The concealed dirk statute was formerly codified in section 12020. Until January 1994, there was no statutory definition of a dirk or dagger; rather, those terms had been judicially defined. (Rubalcava, supra, 23 Cal.4th at pp. 328-329.) In 1993, “the Legislature [statutorily] defined ‘ “dirk” or “dagger” ’ to mean ‘a knife or other instrument with or without a handguard that is primarily designed, constructed, or altered to be a stabbing instrument designed to inflict great bodily injury or death.’ ” (Castillolopez, supra, 63 Cal.4th at p. 328, citing § 12020, subd. (c)(24), as added by Stats. 1993, ch. 357, § 1, p. 2155, italics added.)

         This definition proved overly narrow, making it difficult for prosecutors to establish that the primary purpose of items such as butcher knifes, hunting knifes, or ice picks was to cause death or great bodily injury when carried for potential use as a weapon. (Castillolopez, supra, 63 Cal.4th at p. 328.) Concerned that gang members carrying concealed, lethal knives were “essentially immune from arrest and prosecution, ” the Legislature amended the statute in 1995, replacing “primarily designed, constructed, or altered to be a stabbing instrument” with “capable of ready use as a stabbing weapon.” (Rubalcava, supra, 23 Cal.4th at p. 330, citing Sen. Rules Com., 3d reading analysis of Assem. Bill No. 1222 (1995-1996 Reg. Sess).) “[T]he Legislature recognized that the new definition may criminalize the ‘innocent’ carrying of legal instruments such as steak knives, scissors and metal knitting needles, but concluded ‘there is no need to carry such items concealed in public.’ ” (Rubalcava, at p. 330, citing Sen. Com. on Crim. Procedure, Analysis of Assem. Bill No. 1222 (1995-1996 Reg. Sess.) as amended May 31, 1995, pp. 3, 5-6.) But the change ultimately raised concerns that the definition was too broad as applied to legal folding knives and pocketknives. (Ibid.)

         So in 1997, the Legislature again amended the statute, this time to provide that folding knives and pocket knives would qualify as “capable of ready use as a stabbing weapon” only if the blade was exposed and locked into position. (Castillolopez, supra, 63 Cal.4th at p. 329, citing § 12020, subd. (c)(24) as amended by Stats. 1997, ch. 158, § 1, p. 778.) Section 12020 was later repealed and reenacted without substantive change as section 16470 - the statute now challenged on appeal. (Stats. 2010, ch. 711, § 6, pp. 4146, 4150.)

         C. Analysis

         1. Void for Vagueness Principles

         Due process requires “a reasonable degree of certainty in legislation, especially in the criminal law....” (People v. Superior Court (Caswell) (1988) 46 Cal.3d 381, 389; People v. Custodio (1999) 73 Cal.App.4th 807, 811 (Custodio), italics added.) To satisfy due process and survive a vagueness challenge, a criminal statute must “ ‘ “ ‘be definite enough to provide (1) a standard of conduct for those whose activities are proscribed and (2) a standard for police enforcement and for ascertainment of guilt.’ ” ’ ” (People v. Morgan (2007) 42 Cal.4th 593, 605 (Morgan).) More specifically, a law must “ ‘provide adequate notice to those who must observe its strictures’ ” and must not “ ‘ “impermissibly delegate[] basic policy matters to police[] [officers], judges, and juries for resolution on an ad hoc and subjective basis, with the attendant dangers of arbitrary and discriminatory application.” ’ ” (Rubalcava, supra, 23 Cal.4th at p. 332.)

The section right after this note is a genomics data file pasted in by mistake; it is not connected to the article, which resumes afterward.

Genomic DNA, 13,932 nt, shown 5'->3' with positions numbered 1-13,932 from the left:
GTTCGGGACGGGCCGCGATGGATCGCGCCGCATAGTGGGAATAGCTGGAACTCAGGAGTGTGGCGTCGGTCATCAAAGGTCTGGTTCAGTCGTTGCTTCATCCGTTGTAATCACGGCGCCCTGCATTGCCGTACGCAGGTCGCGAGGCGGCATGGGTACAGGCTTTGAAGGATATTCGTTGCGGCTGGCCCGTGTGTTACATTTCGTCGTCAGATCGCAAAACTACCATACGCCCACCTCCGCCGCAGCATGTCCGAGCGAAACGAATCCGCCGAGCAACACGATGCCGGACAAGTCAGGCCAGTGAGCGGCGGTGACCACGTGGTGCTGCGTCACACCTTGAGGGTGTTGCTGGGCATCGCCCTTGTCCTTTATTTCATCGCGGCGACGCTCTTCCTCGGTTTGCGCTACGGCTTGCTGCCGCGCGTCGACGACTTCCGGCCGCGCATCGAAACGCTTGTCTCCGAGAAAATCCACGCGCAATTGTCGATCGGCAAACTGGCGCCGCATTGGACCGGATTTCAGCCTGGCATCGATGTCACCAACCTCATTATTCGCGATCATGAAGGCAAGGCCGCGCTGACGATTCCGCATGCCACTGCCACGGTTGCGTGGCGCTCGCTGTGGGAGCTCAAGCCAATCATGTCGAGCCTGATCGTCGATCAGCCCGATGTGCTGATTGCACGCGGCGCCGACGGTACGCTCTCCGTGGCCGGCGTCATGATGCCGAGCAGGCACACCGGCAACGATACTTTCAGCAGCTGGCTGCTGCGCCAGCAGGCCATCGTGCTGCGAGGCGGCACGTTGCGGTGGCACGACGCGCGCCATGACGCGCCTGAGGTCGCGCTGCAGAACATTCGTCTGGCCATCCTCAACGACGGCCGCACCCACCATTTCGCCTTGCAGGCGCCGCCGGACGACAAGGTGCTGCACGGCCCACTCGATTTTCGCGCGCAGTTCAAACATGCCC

When considering a void for vagueness challenge, courts employ a “ ‘strong presumption that legislative enactments “must be upheld unless their unconstitutionality clearly, positively, and unmistakably appears.” ’ ” (Morgan, supra, 42 Cal.4th at p. 605; People v. White (2016) 3 Cal.App.5th 433, 453 (White).) Concomitantly, to prevail on a vagueness challenge, a defendant must show the statute “ ‘ “is impermissibly vague in all of its applications.”’ ” (Morgan, at pp. 605-606; White, at p. 454.)

         Merely identifying some instances where the statute’s application is uncertain or ambiguous is insufficient to sustain a vagueness challenge. (Morgan, supra, 42 Cal.4th at pp. 604-606 [asportation element in kidnapping requiring moving the victim a “substantial distance” held not unconstitutionally vague].) Indeed, “ ‘[m]any, probably most, statutes are ambiguous in some respects and instances invariably arise under which the application of statutory language may be unclear.’ ” (People v. Ervin (1977) 53 Cal.App.4th 1323, 1328 [rejecting vagueness challenge as to “immediately after” and “in the vicinity” in statute punishing robberies taking place while the victim is using an ATM “or immediately after the person has used an [ATM] and is in the vicinity of the [ATM]”].)

         Accordingly, as to the requirement that the law be definite enough to provide notice of a standard of conduct for those whose activities are prescribed, all that is required is that the statute “ ‘define the proscribed offense “with sufficient definiteness that ordinary people can understand what conduct is prohibited.” ’ ” (People v. Ledesma (2017) 14 Cal.App.5th 830, 835 (Ledesma), citing Kolender v. Lawson (1983) 461 U.S. 353, 357 [103 S.Ct. 1855].) A statute is not void for vagueness “ ‘ “if any reasonable and practical construction can be given to its language.” ’ ” (Morgan, supra, 42 Cal.4th at pp. 605-606.) Nor are statutory terms impermissibly vague if “ ‘their meaning can be objectively ascertained by reference to common experiences of mankind.’ ” (Id. at p. 606.)

         By these standards, section 16470’s definition of a dirk is not unconstitutionally vague.

         2. Notice of Prohibited Activity

         a. The Terms “May” and ...